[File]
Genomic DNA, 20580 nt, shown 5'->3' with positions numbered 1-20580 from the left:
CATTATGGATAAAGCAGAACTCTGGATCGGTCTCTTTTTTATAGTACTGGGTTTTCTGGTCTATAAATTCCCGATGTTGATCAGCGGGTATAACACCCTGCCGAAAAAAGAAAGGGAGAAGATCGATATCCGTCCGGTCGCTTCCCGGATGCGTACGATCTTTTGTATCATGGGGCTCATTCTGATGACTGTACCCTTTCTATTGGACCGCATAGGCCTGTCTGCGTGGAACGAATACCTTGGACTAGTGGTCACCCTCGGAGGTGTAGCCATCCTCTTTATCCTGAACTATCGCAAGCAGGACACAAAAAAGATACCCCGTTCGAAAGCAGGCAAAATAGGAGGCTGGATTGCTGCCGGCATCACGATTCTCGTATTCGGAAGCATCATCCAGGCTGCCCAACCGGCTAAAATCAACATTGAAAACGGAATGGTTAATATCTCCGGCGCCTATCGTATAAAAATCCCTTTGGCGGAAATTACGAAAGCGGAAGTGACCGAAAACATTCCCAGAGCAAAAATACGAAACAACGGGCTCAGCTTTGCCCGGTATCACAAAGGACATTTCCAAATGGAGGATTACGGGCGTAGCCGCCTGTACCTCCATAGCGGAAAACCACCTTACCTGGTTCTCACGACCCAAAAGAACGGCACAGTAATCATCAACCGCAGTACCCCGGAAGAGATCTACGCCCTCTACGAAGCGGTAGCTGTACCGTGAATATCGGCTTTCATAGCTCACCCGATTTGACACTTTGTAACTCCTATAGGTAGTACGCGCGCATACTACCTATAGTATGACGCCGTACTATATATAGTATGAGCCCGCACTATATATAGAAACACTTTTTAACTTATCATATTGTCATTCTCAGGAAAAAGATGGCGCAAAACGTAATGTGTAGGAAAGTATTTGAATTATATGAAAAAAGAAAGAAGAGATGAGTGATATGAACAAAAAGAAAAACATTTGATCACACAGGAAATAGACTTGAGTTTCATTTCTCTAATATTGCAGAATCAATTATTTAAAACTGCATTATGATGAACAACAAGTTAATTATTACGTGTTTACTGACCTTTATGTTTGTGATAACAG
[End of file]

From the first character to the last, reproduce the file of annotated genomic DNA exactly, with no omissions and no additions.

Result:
Genomic DNA, 20580 nt, shown 5'->3' with positions numbered 1-20580 from the left:
CATTATGGATAAAGCAGAACTCTGGATCGGTCTCTTTTTTATAGTACTGGGTTTTCTGGTCTATAAATTCCCGATGTTGATCAGCGGGTATAACACCCTGCCGAAAAAAGAAAGGGAGAAGATCGATATCCGTCCGGTCGCTTCCCGGATGCGTACGATCTTTTGTATCATGGGGCTCATTCTGATGACTGTACCCTTTCTATTGGACCGCATAGGCCTGTCTGCGTGGAACGAATACCTTGGACTAGTGGTCACCCTCGGAGGTGTAGCCATCCTCTTTATCCTGAACTATCGCAAGCAGGACACAAAAAAGATACCCCGTTCGAAAGCAGGCAAAATAGGAGGCTGGATTGCTGCCGGCATCACGATTCTCGTATTCGGAAGCATCATCCAGGCTGCCCAACCGGCTAAAATCAACATTGAAAACGGAATGGTTAATATCTCCGGCGCCTATCGTATAAAAATCCCTTTGGCGGAAATTACGAAAGCGGAAGTGACCGAAAACATTCCCAGAGCAAAAATACGAAACAACGGGCTCAGCTTTGCCCGGTATCACAAAGGACATTTCCAAATGGAGGATTACGGGCGTAGCCGCCTGTACCTCCATAGCGGAAAACCACCTTACCTGGTTCTCACGACCCAAAAGAACGGCACAGTAATCATCAACCGCAGTACCCCGGAAGAGATCTACGCCCTCTACGAAGCGGTAGCTGTACCGTGAATATCGGCTTTCATAGCTCACCCGATTTGACACTTTGTAACTCCTATAGGTAGTACGCGCGCATACTACCTATAGTATGACGCCGTACTATATATAGTATGAGCCCGCACTATATATAGAAACACTTTTTAACTTATCATATTGTCATTCTCAGGAAAAAGATGGCGCAAAACGTAATGTGTAGGAAAGTATTTGAATTATATGAAAAAAGAAAGAAGAGATGAGTGATATGAACAAAAAGAAAAACATTTGATCACACAGGAAATAGACTTGAGTTTCATTTCTCTAATATTGCAGAATCAATTATTTAAAACTGCATTATGATGAACAACAAGTTAATTATTACGTGTTTACTGACCTTTATGTTTGTGATAACAG